Although the annual Grove City Division of Police Officer of the Year award is given to an individual, this year's recipient looks at the recognition as a team honor.
"There's no way I would be able to receive this award without the other officers who work with me on our special-operations bureau," said Nick Deskins, a detective with the division. "I really share the award with them because we work together as a team."
Along with Deskins, personnel who work on the special unit include Sgt. Doug Olmstead, officers Chris Pfeiffer and Mike Reber and K-9 officer-handler Brian Kitko and his four-legged partner, Max.
The bureau was formed two years ago to focus on narcotics and shoplifting, Deskins said.
"Narcotics is our main focus, but it goes hand in hand with shoplifting crimes," he said, as most shoplifting cases ultimately are connected to drugs.
"It's usually not someone just taking something for their own personal use," Deskins said of shoplifting suspects. "They may be looking to pawn the merchandise to get money to buy drugs or to give the items to someone who is going to resell them and who will give them drugs in return."
Some drug dealers want specific items for their own personal use and provide drugs to someone who will commit the theft for them, he said.
"What we're usually trying to do when we arrest someone for a shoplifting crime is try to parlay that into leading us to a drug trafficker," Deskins said. "We have three felony drug cases in court now, two in state court and one in federal court, that originated first with a shoplifting case."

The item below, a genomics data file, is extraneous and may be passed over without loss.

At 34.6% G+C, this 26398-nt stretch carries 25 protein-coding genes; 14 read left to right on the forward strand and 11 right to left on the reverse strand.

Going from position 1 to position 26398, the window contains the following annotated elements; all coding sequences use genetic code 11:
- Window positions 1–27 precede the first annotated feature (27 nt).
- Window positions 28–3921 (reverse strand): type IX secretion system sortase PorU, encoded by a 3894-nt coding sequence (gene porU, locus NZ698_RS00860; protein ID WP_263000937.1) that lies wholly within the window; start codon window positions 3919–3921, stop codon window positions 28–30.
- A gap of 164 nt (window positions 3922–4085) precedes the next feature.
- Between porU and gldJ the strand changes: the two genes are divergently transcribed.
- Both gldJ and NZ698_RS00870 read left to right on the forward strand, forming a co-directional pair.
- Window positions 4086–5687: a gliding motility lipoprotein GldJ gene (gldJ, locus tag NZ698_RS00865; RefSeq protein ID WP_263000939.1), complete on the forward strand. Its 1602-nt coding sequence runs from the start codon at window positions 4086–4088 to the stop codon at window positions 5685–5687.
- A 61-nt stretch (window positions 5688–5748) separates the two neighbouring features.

The special-operations bureau works closely with the loss prevention officers at local stores, he said.
"They are another part of the team, really," Deskins said. "It used to be that stores were hesitant to report shoplifting cases to police. They felt like it would be taking us away from working on other crimes, but they recognize how important it is to report thefts, especially with the frequent connection to drug trafficking."
Deskins, 38, started as a patrol officer with the Grove City department in 2002. He served as a general detective before being assigned to the newly formed special operations bureau in 2016.
Serving the public runs in his family.
"My dad is a Columbus firefighter; he's getting ready to retire," Deskins said. "I guess I got my interest in public service from him. He jokes with me that if I had just scored a little higher on the fire test, I could have been a firefighter, too."
Being a law-enforcement officer suits him fine, Deskins said.
"There's a great deal of satisfaction knowing you're helping people and helping make the community a safe place to live," he said. "When we're able to put a felon behind bars, that's a rewarding feeling."
Other awards presented April 26 at the banquet included:
* Communication technician Joe Asbury, civilian of the year.
* Ed Reeves, volunteer of the year.
* Draquesana Varney, officers Kitko and Max, Thomas McCoy, Brian Strawser, Doug Fraley, Brandon Judd and detective Teri Ruslander, distinguished-service awards. This award recognizes employees who go above and beyond their duty.
* Strawser and officers Paul Duemmel and Ralph Lillico, lifesaving citations.